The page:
“A crucial litmus test of the authenticity of our theology is where it ultimately leads us. Since God relates to us in the totality of our being – not merely as disembodied mind or spirit – then theology will always reflect those wider dimensions. God’s purpose for the church is that she may ‘be to the praise of his glory’ (Eph 1.12).”
How do you know if you are doing theology as it should be done? In one sense it could be by asking the obvious question as to whether or not it is orthodox. Is it in step with the historic creeds and confessions of the faith? That indeed must be requisite to all attempts to faithfully articulate the teaching of Scripture, but is there more to it? And the answer to that must be ‘Yes!’
If theology in its very essence is ‘a word about God’, then sound theology cannot be divorced from the God of whom it speaks. And since in its truest form it is never merely men’s words about God born out of their own speculation, but rather their words as they are shaped and directed by God’s word, then it can never be done in detachment from the God who has spoken.
The task of theology is utterly different from that of the second year medical student systematically dissecting a cadaver to understand human anatomy. It is reverent interaction with the God whose word cannot be detached from his presence or from the fact we must one day answer to him for the words we speak about him.
This immediately raises a question over much that has been done in the name of theology in the history of the church and indeed of all human thoughts about God in their widest expression. Too often theology has been akin to talking about God as though he were ‘not in the room’. And too often the manner in which it has been done – even at times in the name of Reformed theology – has been with an academic dryness that demeans the very nature of God himself. And sadder still is when such distortions of theology are found in preaching that conveys an impression of God which contradicts all he really is.
A crucial litmus test of the authenticity of our theology is where it ultimately leads us. Since God relates to us in the totality of our being – not merely as disembodied mind or spirit – then theology will always reflect those wider dimensions. God’s purpose for the church is that she may ‘be to the praise of his glory’ (Eph 1.12). And his purpose for his people individually is that they should display ‘the likeness of God’ (Eph 4.24). Therefore what we are as the people of God is intended for his glory. But, more than that, God’s purpose in salvation is that his people should ‘declare the praises of him who called [them] out of darkness into his wonderful light’ (1Pe 2.9). The truth of God expressed through theology must ultimately lead to full-orbed doxology.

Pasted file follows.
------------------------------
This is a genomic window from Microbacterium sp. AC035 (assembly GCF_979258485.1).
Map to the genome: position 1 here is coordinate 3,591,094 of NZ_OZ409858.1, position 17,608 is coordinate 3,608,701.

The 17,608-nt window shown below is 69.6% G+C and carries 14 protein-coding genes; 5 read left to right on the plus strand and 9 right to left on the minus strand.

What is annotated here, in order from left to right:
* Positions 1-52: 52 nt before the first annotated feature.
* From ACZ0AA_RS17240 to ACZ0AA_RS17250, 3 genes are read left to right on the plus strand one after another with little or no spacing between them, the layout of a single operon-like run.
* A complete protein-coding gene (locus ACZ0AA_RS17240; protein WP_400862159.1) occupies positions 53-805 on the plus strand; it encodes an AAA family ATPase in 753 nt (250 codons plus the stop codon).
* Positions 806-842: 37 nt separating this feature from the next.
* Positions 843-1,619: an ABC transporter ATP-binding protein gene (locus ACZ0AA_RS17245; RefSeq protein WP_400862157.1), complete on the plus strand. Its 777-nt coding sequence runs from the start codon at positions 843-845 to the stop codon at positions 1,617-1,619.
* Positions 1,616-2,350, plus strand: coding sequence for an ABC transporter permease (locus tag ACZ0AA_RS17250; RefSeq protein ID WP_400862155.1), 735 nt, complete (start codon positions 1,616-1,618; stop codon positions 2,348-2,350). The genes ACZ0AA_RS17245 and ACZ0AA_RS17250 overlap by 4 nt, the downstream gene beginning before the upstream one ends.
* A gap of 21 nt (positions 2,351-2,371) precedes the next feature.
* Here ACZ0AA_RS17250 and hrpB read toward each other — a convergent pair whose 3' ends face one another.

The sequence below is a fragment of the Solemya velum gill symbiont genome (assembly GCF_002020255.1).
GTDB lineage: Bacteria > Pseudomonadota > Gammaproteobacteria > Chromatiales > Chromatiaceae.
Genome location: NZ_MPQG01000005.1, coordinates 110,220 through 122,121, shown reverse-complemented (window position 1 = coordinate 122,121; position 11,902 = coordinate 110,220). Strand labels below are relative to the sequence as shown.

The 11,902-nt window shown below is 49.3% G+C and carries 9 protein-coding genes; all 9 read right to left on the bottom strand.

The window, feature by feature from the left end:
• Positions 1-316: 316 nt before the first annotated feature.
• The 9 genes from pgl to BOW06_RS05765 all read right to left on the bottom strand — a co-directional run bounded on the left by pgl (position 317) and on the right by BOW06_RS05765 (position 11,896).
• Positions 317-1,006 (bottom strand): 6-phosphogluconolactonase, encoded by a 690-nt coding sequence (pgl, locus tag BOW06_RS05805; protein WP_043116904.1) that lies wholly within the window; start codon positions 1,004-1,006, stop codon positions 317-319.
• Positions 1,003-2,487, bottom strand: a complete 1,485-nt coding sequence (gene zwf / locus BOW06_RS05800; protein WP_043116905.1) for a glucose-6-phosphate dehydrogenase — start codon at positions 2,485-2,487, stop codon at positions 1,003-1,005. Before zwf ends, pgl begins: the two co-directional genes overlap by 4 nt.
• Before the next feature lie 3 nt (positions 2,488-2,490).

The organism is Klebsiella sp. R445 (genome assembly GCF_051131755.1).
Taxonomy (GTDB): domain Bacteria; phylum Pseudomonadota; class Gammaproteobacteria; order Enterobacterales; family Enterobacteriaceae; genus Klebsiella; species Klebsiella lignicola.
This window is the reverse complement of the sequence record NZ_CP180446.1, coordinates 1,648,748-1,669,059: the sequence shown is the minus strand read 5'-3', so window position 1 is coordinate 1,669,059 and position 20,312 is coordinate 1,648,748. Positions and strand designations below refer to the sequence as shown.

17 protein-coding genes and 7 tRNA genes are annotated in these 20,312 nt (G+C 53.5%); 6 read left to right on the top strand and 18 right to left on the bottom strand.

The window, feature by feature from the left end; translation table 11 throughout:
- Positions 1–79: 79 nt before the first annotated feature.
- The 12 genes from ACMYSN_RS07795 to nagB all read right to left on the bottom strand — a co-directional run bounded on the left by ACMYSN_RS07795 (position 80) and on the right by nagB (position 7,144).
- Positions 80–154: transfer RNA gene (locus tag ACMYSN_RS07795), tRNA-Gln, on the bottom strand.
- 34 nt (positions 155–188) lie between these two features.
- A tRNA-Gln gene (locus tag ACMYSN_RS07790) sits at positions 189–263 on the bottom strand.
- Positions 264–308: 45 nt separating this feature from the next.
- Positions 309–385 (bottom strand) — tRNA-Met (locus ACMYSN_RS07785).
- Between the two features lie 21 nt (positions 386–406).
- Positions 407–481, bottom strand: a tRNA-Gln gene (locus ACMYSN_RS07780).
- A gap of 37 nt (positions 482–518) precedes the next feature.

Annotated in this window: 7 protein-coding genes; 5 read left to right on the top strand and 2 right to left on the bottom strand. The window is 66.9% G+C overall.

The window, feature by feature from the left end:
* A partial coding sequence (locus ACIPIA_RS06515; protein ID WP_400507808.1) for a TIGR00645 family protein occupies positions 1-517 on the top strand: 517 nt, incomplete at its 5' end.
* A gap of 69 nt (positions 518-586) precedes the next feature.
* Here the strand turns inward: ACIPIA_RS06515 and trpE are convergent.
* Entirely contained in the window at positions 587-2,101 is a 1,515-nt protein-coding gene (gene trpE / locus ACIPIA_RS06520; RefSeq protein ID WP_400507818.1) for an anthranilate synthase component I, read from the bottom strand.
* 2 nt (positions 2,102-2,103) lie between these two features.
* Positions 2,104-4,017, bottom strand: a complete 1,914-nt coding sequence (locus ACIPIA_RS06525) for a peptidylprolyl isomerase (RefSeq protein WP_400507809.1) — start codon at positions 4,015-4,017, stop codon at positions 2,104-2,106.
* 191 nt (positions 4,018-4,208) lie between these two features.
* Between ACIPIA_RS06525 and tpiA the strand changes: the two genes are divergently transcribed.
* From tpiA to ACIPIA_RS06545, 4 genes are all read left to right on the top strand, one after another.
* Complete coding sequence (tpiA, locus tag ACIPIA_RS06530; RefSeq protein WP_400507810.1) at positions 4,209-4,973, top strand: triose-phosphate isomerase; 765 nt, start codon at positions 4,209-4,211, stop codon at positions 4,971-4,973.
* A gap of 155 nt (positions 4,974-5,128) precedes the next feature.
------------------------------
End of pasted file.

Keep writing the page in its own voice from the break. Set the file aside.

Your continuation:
At one level such praise and honour to God is presented formally through psalms, hymns and spiritual songs. The book of Psalms has provided the church of the ages with a canonical songbook. And the best of hymns and paraphrases that comprise the church’s repertoire of sung praise, although not inspired worship, are nevertheless deeply shaped by God’s truth revealed in his word and confessed by his people. So when the people of God unite their hearts and voices in song (and prayer) they give God the glory that is rightly his.
There is, however, another dimension to this doxological response to God. One that is spontaneous and not rehearsed, but equally influenced by the impact of God’s revealed truth in the lives of those who receive it. We see numerous examples of this throughout Scripture, but we see it best in the letters of Paul. As the foremost pastor-theologian of the New Testament Church expounds the great doctrines of Scripture (and becomes the Holy Spirit’s agent of the fullness of God’s revelation found in Christ) he cannot do so without bursting into praise. In a way that is neither contrived nor rehearsed, he punctuates his letters with outbursts of praise.